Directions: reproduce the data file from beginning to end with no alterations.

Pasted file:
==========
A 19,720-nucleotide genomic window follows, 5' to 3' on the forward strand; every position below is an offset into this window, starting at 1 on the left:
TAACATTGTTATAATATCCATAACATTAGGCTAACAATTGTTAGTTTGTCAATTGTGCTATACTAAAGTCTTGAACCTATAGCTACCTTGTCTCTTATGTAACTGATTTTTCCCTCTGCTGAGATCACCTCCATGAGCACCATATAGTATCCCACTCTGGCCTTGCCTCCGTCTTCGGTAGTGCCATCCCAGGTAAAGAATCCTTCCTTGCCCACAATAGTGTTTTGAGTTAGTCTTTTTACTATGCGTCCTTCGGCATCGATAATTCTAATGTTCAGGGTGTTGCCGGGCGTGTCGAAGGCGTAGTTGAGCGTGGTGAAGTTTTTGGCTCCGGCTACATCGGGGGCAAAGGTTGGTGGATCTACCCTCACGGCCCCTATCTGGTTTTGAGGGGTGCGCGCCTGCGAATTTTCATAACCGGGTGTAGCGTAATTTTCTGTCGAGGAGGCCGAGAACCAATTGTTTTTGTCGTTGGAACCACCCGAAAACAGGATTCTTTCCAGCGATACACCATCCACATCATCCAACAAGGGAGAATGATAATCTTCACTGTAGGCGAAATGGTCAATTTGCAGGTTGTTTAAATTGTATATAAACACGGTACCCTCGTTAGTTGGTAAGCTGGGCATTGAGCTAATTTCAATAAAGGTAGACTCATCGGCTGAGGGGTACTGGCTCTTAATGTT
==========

A 19,720-nucleotide genomic window follows, 5' to 3' on the forward strand; every position below is an offset into this window, starting at 1 on the left:
TAACATTGTTATAATATCCATAACATTAGGCTAACAATTGTTAGTTTGTCAATTGTGCTATACTAAAGTCTTGAACCTATAGCTACCTTGTCTCTTATGTAACTGATTTTTCCCTCTGCTGAGATCACCTCCATGAGCACCATATAGTATCCCACTCTGGCCTTGCCTCCGTCTTCGGTAGTGCCATCCCAGGTAAAGAATCCTTCCTTGCCCACAATAGTGTTTTGAGTTAGTCTTTTTACTATGCGTCCTTCGGCATCGATAATTCTAATGTTCAGGGTGTTGCCGGGCGTGTCGAAGGCGTAGTTGAGCGTGGTGAAGTTTTTGGCTCCGGCTACATCGGGGGCAAAGGTTGGTGGATCTACCCTCACGGCCCCTATCTGGTTTTGAGGGGTGCGCGCCTGCGAATTTTCATAACCGGGTGTAGCGTAATTTTCTGTCGAGGAGGCCGAGAACCAATTGTTTTTGTCGTTGGAACCACCCGAAAACAGGATTCTTTCCAGCGATACACCATCCACATCATCCAACAAGGGAGAATGATAATCTTCACTGTAGGCGAAATGGTCAATTTGCAGGTTGTTTAAATTGTATATAAACACGGTACCCTCGTTAGTTGGTAAGCTGGGCATTGAGCTAATTTCAATAAAGGTAGACTCATCGGCTGAGGGGTACTGGCTCTTAATGTT